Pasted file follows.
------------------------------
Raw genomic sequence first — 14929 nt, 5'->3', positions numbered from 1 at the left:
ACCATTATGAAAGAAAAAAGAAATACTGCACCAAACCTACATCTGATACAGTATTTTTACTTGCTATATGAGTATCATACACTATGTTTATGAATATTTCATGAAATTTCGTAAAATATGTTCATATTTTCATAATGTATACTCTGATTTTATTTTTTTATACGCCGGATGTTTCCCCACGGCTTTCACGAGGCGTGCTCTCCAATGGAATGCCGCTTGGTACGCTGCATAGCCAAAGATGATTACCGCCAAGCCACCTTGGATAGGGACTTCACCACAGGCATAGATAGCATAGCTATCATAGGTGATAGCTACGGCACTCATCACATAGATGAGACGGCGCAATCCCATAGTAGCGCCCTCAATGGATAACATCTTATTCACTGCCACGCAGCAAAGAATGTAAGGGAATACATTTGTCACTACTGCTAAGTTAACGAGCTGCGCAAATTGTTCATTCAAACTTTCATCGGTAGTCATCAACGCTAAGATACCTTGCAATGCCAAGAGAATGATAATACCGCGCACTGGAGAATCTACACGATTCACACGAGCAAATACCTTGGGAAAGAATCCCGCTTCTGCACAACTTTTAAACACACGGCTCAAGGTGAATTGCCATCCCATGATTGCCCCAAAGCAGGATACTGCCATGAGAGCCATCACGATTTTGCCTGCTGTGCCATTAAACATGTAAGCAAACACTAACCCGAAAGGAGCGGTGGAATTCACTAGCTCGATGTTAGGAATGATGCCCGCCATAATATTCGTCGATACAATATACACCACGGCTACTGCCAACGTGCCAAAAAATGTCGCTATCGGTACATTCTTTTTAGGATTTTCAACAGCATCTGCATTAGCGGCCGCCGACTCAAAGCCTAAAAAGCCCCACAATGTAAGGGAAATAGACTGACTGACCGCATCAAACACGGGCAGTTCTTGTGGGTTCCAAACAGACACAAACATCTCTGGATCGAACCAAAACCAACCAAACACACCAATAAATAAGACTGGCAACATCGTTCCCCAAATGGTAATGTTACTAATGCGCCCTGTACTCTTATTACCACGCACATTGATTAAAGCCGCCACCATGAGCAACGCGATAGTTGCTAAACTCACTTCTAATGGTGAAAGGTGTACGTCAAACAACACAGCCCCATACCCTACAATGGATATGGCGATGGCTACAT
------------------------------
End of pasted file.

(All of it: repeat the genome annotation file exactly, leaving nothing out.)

Raw genomic sequence first — 14929 nt, 5'->3', positions numbered from 1 at the left:
ACCATTATGAAAGAAAAAAGAAATACTGCACCAAACCTACATCTGATACAGTATTTTTACTTGCTATATGAGTATCATACACTATGTTTATGAATATTTCATGAAATTTCGTAAAATATGTTCATATTTTCATAATGTATACTCTGATTTTATTTTTTTATACGCCGGATGTTTCCCCACGGCTTTCACGAGGCGTGCTCTCCAATGGAATGCCGCTTGGTACGCTGCATAGCCAAAGATGATTACCGCCAAGCCACCTTGGATAGGGACTTCACCACAGGCATAGATAGCATAGCTATCATAGGTGATAGCTACGGCACTCATCACATAGATGAGACGGCGCAATCCCATAGTAGCGCCCTCAATGGATAACATCTTATTCACTGCCACGCAGCAAAGAATGTAAGGGAATACATTTGTCACTACTGCTAAGTTAACGAGCTGCGCAAATTGTTCATTCAAACTTTCATCGGTAGTCATCAACGCTAAGATACCTTGCAATGCCAAGAGAATGATAATACCGCGCACTGGAGAATCTACACGATTCACACGAGCAAATACCTTGGGAAAGAATCCCGCTTCTGCACAACTTTTAAACACACGGCTCAAGGTGAATTGCCATCCCATGATTGCCCCAAAGCAGGATACTGCCATGAGAGCCATCACGATTTTGCCTGCTGTGCCATTAAACATGTAAGCAAACACTAACCCGAAAGGAGCGGTGGAATTCACTAGCTCGATGTTAGGAATGATGCCCGCCATAATATTCGTCGATACAATATACACCACGGCTACTGCCAACGTGCCAAAAAATGTCGCTATCGGTACATTCTTTTTAGGATTTTCAACAGCATCTGCATTAGCGGCCGCCGACTCAAAGCCTAAAAAGCCCCACAATGTAAGGGAAATAGACTGACTGACCGCATCAAACACGGGCAGTTCTTGTGGGTTCCAAACAGACACAAACATCTCTGGATCGAACCAAAACCAACCAAACACACCAATAAATAAGACTGGCAACATCGTTCCCCAAATGGTAATGTTACTAATGCGCCCTGTACTCTTATTACCACGCACATTGATTAAAGCCGCCACCATGAGCAACGCGATAGTTGCTAAACTCACTTCTAATGGTGAAAGGTGTACGTCAAACAACACAGCCCCATACCCTACAATGGATATGGCGATGGCTACAT